Lewis Hamilton


Lewis Hamilton was making headlines as soon as he stepped into Formula 1 with the McLaren team. Six World Championships later, the British driver is still making headlines as he seeks to become one of the sport’s greatest drivers in the all-conquering Mercedes.

Full Name Lewis Carl Davidson Hamilton
Nationality British
Date of Birth 7th January 1985
First Race 2007 Australian Grand Prix
First Win 2007 Canadian Grand Prix
Wins 95
Poles 98
Podiums 163
Fastest Laps 53

Growing up in Stevenage and idolising Ayrton Senna, Lewis Hamilton’s story is one of rags to riches. His rise through the ranks of motorsport came with thanks to his father, Anthony, who sacrificed so much for his son to get a chance in racing. Hamilton made a name for himself, with success in Formula Renault, F3 and GP2. Hamilton’s time in F1’s feeder series is most remembered for an incredible drive at the Istanbul Park circuit in 2006.

Hamilton arrived on the F1 scene with a bang in 2007 as the rivalry between him and his team-mate Fernando Alonso was a major talking point of the year. He scored his début win in Canada, before going on to fight for the title until the very last round of the season. A pit-lane misdemeanour had cost him victory in Shanghai, and his Brazil weekend was curtailed by problems, leaving him helpless to finishing runner-up to Kimi Raikkonen in the championship. A rivalry with Felipe Massa followed in 2008 and, despite another rather unfortunate pit-lane mishap in Canada, he claimed his first World Championship in the most dramatic of circumstances in Brazil.

Four more seasons with McLaren followed, and though he didn’t win a championship again with the team, he put in some stellar performances to solidify his place as one of the greats of the sport. In 2013, Hamilton moved to pastures new with the Mercedes team. At the time, the move came under much scrutiny, but ultimately proved to be an inspired decision as the German team became the dominant force in Formula One. As the sport entered the hybrid era, Hamilton and team-mate Nico Rosberg were the only genuine title contenders for the next three seasons, with Hamilton coming out on top in 2014 and 2015. 2016 saw Hamilton endure terrible luck, and Rosberg claimed the title as their Mercedes partnership grew ever more fractious.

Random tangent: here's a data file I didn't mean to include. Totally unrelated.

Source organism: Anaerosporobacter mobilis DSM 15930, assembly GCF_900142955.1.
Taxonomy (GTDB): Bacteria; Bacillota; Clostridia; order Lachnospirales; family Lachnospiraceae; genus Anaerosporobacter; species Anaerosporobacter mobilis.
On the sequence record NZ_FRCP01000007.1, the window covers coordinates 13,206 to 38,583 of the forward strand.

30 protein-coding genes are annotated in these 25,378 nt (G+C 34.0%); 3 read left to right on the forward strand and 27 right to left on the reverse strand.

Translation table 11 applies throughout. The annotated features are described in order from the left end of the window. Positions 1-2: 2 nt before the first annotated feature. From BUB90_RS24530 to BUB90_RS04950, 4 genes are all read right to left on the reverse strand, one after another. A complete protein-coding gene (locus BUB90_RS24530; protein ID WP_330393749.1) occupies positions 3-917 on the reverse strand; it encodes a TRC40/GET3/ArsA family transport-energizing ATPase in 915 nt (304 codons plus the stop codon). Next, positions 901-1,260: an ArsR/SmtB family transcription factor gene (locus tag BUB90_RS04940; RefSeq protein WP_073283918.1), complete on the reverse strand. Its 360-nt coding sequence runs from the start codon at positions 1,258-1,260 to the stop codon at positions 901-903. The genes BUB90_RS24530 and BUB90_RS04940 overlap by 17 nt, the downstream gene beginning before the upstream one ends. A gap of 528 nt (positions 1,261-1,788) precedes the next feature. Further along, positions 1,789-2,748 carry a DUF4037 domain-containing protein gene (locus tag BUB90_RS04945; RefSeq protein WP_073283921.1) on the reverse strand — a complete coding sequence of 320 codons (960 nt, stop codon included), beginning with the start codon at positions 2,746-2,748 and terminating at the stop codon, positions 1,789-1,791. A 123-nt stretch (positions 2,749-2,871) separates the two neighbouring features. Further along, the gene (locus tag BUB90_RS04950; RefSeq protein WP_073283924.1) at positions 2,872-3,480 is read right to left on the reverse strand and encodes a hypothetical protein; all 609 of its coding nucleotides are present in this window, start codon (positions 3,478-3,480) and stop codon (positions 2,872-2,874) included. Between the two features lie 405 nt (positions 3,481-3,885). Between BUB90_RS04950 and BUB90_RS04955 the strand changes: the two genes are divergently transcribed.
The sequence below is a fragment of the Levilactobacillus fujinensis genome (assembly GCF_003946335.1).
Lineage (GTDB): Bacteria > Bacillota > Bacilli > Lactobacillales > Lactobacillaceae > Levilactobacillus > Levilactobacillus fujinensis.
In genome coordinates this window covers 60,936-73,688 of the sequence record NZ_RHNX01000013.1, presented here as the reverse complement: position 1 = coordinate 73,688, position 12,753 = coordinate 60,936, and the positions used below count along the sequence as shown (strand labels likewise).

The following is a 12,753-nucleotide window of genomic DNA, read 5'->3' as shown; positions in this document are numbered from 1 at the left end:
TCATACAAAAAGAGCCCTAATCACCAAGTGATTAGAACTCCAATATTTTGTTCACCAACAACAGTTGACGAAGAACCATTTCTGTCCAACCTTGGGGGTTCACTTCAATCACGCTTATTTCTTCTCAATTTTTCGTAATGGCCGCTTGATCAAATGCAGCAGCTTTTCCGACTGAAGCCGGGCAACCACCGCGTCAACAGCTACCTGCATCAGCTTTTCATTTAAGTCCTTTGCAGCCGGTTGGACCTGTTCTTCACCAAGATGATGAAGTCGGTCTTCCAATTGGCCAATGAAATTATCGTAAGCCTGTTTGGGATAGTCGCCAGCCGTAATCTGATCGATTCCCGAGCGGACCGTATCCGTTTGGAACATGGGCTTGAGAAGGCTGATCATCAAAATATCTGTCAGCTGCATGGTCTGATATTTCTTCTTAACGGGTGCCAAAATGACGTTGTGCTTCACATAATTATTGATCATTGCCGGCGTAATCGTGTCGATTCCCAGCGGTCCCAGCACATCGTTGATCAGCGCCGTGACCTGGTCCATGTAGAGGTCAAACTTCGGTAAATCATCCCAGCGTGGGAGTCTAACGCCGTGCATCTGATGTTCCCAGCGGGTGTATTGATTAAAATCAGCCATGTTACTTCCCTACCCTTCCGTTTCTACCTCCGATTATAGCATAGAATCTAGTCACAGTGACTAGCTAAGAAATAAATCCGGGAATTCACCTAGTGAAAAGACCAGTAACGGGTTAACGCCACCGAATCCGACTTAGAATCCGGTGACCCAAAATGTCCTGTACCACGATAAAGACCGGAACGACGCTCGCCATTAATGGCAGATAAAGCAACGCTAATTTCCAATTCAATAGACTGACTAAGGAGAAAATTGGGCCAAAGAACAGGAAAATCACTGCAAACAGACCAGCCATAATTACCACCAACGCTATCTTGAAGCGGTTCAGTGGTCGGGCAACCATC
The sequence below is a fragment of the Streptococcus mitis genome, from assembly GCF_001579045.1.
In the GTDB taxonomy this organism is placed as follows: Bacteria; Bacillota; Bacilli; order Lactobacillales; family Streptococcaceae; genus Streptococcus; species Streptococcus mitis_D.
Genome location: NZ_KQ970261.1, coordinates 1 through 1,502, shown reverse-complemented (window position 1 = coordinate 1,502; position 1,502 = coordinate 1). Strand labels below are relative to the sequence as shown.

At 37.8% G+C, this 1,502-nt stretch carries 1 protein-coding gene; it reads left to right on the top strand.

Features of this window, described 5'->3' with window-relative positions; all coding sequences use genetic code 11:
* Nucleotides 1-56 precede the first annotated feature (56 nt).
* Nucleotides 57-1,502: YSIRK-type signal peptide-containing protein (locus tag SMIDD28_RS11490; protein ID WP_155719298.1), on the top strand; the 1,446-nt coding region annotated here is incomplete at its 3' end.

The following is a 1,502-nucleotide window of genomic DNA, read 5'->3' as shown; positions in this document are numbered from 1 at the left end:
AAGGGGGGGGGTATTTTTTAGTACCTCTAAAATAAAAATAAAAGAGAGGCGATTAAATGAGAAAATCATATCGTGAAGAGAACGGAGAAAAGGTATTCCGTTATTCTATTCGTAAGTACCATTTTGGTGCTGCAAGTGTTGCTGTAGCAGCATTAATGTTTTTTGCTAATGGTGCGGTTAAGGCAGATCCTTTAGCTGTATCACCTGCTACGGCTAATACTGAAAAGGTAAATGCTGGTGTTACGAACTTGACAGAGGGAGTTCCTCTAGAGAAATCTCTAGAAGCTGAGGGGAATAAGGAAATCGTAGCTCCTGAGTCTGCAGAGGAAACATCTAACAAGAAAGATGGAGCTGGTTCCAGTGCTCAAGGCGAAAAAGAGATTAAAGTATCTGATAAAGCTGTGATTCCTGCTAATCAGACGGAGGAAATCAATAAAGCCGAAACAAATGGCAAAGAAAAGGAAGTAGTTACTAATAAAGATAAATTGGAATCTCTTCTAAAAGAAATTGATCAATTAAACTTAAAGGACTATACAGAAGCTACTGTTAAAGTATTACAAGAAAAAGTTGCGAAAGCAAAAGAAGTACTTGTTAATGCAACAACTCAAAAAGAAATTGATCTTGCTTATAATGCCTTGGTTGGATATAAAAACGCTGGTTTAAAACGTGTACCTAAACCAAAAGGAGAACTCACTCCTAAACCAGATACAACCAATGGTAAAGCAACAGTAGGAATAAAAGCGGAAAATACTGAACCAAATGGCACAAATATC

In 2017, with a new team-mate, Lewis Hamilton became the sport’s most successful British driver as he took his fourth World Championship and relished in a battle with Ferrari’s Sebastian Vettel. Though he trailed his championship rival for the first twelve rounds, the Brit bounced back after the summer break and was unstoppable while Ferrari faltered. It was a season with little mistakes – other than an embarrassing crash in the first part of qualifying in Brazil. Over the course of the year, Hamilton became the sport’s most prolific polesitter, beating Michael Schumacher’s record of 68 poles. A similar story followed in 2018, with Hamilton once again going head-to-head with Vettel for a fifth Drivers’ Championship. With highlights including a win from fourteenth on the grid at the German Grand Prix and a stellar pole lap in Singapore, Hamilton was crowned champion for a fifth time – emulating only Juan Manuel Fangio and Michael Schumacher.


In 2019, Lewis Hamilton took one step closer to equalling Michael Schumacher as statistically the greatest F1 driver of all time. After a four race tussle for the lead of the championship, since his win at the Spanish Grand Prix – and his subsequent three consecutive victories – Hamilton controlled the title hunt and eventually ended up 87 points ahead of anyone else.

Though his qualifying performances dropped in 2019, admitting himself that his Saturday game needed improving, Hamilton’s star quality shone through again this season. Only five races this year were led from start to finish – all five of them by Hamilton. In total, he won over half of this year’s races.

The best moment of Hamilton’s season would surely be his record-breaking sixth British Grand Prix victory, in which he won by the largest margin of the season. And the worst moment? A rare clumsy manoeuvre on Alex Albon, costing the young Red Bull driver and himself a podium finish. All in all though, it was a peerless year for the six-time World Champion. Read more: Lewis Hamilton’s 2019 F1 Season in Stats

Seemingly driving at his best, and in a happy camp as the team’s lead driver, Hamilton has all the ingredients he needs to put himself at the forefront of F1 once again in 2020 and aim for a record-equalling seventh world title.


YearTeamFinal PositionPoints ScoredWinsPolesPodiums